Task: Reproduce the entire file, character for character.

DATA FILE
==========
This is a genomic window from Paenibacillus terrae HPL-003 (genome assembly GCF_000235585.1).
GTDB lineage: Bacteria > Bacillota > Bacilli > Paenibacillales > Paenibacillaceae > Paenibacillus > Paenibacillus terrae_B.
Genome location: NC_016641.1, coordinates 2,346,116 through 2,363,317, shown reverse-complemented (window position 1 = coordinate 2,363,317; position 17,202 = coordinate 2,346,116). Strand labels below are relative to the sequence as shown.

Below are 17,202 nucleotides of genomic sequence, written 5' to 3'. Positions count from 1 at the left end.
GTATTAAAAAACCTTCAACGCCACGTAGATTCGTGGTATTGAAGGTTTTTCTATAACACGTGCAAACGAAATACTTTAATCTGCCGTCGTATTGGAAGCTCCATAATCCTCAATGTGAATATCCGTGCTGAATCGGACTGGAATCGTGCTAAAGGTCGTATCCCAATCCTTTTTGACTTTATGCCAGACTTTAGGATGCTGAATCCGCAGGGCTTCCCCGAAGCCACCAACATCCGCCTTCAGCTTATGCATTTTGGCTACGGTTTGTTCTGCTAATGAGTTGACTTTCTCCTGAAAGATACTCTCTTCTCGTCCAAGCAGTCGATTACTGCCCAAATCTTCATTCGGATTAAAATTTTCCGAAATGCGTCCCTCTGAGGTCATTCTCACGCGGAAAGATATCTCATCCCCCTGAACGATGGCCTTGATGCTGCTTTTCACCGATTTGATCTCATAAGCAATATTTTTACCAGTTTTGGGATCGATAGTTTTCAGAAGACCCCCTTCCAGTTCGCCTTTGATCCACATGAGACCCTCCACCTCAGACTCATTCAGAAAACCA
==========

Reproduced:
This is a genomic window from Paenibacillus terrae HPL-003 (genome assembly GCF_000235585.1).
GTDB lineage: Bacteria > Bacillota > Bacilli > Paenibacillales > Paenibacillaceae > Paenibacillus > Paenibacillus terrae_B.
Genome location: NC_016641.1, coordinates 2,346,116 through 2,363,317, shown reverse-complemented (window position 1 = coordinate 2,363,317; position 17,202 = coordinate 2,346,116). Strand labels below are relative to the sequence as shown.

Below are 17,202 nucleotides of genomic sequence, written 5' to 3'. Positions count from 1 at the left end.
GTATTAAAAAACCTTCAACGCCACGTAGATTCGTGGTATTGAAGGTTTTTCTATAACACGTGCAAACGAAATACTTTAATCTGCCGTCGTATTGGAAGCTCCATAATCCTCAATGTGAATATCCGTGCTGAATCGGACTGGAATCGTGCTAAAGGTCGTATCCCAATCCTTTTTGACTTTATGCCAGACTTTAGGATGCTGAATCCGCAGGGCTTCCCCGAAGCCACCAACATCCGCCTTCAGCTTATGCATTTTGGCTACGGTTTGTTCTGCTAATGAGTTGACTTTCTCCTGAAAGATACTCTCTTCTCGTCCAAGCAGTCGATTACTGCCCAAATCTTCATTCGGATTAAAATTTTCCGAAATGCGTCCCTCTGAGGTCATTCTCACGCGGAAAGATATCTCATCCCCCTGAACGATGGCCTTGATGCTGCTTTTCACCGATTTGATCTCATAAGCAATATTTTTACCAGTTTTGGGATCGATAGTTTTCAGAAGACCCCCTTCCAGTTCGCCTTTGATCCACATGAGACCCTCCACCTCAGACTCATTCAGAAAACCA